When Jaanus Samma’s (b. 1982) exhibition NSFW – A Chairman’s Tale opened last April at the Museum of Occupations in Tallinn, I had a lengthy discussion about his work with a local journalist who was covering the exhibition for Estonian television. She was curious to know why a Finnish Museum of Contemporary Art (Kiasma) had decided to purchase parts of Samma’s large-scale installation, which had premiered at the Estonian Pavilion of the 56th Venice Art Biennale, and what were the main reasons for such a decision. In replying to her question, I found myself stressing the fact that despite the collection policy of my home institution, the Museum of Contemporary Art Kiasma, emphasising the geographical and cultural closeness of Estonia to that of Finland, in the case of the pavilion of Estonia in Venice in 2015, as well as the work of art created for the occasion by Samma, the primary reasons for acquiring the work for Kiasma’s collections were related to the high artistic value and the strength of the content of the work. Despite Samma’s work drawing on the incredible history of the relationship between the state and homosexuality in Soviet Estonia, the true strength of the work is still as valid today, as it stresses the brittle position of sexual and gender minorities in contemporary societies.
Although the journalist seemed pleased with my reply, she seemed anxious to ask something more. She started her question by referring to an acquisition that was made some six years earlier, when Kiasma bought Kristina Norman’s (b. 1979) large-scale project After War (2009) directly after its first presentation at the 53rd Venice Art Biennale. She wanted to know whether it was a custom or a requirement of the museum’s acquisition policy to regularly purchase the Estonian presentation at the Venice Biennale for the museum’s collection. Feeling tempted to laugh, I told her that, although that might seem to be the case, such a rule does not exist in Kiasma’s acquisition policy (not even in the case of the Finnish pavilion in Venice), but rather the successive purchases were the result of prominent and successful presentations which managed to convince the museum’s acquisition board members and director.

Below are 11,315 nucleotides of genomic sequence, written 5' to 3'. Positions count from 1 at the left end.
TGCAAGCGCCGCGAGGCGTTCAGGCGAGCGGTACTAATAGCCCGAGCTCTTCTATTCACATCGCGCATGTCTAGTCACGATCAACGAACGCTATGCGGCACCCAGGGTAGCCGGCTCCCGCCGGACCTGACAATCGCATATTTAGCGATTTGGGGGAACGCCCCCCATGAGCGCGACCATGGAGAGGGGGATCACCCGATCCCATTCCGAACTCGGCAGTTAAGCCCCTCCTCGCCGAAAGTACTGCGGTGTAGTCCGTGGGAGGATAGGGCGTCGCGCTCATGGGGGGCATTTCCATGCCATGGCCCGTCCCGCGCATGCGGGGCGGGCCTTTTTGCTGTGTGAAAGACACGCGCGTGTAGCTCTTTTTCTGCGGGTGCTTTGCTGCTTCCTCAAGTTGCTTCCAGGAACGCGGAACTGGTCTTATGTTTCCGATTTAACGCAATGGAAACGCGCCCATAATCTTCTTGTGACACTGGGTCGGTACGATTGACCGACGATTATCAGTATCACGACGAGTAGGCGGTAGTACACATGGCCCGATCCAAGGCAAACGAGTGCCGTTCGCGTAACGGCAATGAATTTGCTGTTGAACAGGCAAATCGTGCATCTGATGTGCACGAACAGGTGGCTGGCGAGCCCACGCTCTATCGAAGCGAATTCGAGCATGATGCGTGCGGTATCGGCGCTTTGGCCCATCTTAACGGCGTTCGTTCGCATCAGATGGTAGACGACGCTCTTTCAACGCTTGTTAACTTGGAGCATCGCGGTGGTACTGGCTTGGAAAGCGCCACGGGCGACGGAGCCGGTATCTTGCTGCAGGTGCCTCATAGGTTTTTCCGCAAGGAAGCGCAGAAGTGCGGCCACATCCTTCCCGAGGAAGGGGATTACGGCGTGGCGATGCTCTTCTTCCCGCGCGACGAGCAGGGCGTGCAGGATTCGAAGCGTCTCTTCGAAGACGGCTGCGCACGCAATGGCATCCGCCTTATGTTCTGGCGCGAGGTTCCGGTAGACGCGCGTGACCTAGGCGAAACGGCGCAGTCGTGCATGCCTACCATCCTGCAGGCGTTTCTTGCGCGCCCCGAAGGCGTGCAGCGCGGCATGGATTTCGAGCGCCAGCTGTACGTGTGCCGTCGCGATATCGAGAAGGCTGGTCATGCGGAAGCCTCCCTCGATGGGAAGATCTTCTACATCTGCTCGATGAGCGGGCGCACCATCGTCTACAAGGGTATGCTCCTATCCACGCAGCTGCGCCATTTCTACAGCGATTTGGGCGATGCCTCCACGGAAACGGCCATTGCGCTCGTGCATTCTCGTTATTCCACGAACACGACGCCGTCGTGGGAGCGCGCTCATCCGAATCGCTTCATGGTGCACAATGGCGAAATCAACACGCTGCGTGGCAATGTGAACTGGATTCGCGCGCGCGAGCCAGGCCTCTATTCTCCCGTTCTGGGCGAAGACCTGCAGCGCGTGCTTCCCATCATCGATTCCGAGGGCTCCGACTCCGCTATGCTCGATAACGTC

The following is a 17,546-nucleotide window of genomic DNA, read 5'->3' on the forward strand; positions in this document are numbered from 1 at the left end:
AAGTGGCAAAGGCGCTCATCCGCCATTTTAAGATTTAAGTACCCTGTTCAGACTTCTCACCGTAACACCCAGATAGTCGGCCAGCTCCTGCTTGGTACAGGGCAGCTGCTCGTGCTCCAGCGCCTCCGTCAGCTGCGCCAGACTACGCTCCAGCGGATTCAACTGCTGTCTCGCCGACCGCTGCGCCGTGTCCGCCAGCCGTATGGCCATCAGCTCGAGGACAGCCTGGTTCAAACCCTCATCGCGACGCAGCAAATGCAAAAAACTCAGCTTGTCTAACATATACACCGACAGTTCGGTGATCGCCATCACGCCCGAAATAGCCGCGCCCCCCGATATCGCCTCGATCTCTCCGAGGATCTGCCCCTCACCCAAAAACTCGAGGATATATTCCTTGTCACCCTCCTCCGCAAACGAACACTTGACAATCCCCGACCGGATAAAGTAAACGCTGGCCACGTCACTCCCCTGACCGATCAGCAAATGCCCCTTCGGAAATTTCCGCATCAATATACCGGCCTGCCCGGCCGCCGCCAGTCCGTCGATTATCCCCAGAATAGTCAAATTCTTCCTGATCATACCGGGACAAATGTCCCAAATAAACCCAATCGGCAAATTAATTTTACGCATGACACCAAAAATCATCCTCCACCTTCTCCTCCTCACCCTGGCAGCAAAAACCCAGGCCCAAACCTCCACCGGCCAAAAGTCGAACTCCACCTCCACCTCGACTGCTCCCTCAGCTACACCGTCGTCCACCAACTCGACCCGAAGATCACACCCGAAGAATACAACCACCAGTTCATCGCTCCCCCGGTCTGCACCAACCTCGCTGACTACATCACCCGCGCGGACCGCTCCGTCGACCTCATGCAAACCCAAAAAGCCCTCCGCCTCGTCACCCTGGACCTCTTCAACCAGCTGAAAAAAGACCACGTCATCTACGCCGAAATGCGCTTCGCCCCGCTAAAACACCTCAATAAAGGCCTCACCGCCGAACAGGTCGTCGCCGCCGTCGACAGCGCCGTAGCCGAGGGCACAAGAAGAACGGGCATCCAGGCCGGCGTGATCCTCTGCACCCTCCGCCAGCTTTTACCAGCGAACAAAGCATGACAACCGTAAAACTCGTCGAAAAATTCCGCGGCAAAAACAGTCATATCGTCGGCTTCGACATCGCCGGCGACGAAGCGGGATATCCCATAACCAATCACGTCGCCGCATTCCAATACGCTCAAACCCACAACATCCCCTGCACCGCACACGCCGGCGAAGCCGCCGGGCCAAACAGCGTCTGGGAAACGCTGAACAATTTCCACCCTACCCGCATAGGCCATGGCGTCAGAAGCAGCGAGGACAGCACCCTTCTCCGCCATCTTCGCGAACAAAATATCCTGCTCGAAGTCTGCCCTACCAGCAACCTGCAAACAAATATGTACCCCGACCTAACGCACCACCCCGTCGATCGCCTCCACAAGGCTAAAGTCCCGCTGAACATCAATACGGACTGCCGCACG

Expanding Circles, or Sounding the Neighborhood
Though the cases of the acquisitions of the recent works by both Jaanus Samma and Kristina Norman might be a product of serendipity, since the 1990s the acquisition policy of the Museum of Contemporary Art in Finland has focused on the arts of the neighboring areas, namely contemporary art of the Nordic countries, the Baltics and Russia. This was written into the acquisition policy of the museum early on, and it was referred to as “the expanding circles”. The new institution, the Museum of Contemporary Art was established in 1990 and the new museum building Kiasma opened eight years later in 1998. It took on the task of contextualizing Finnish contemporary art in its geographical nexus fairly literally. In the 21st century the acquisition policy has become more flexible and better able to meet the needs and transitions of the global and supranational art world.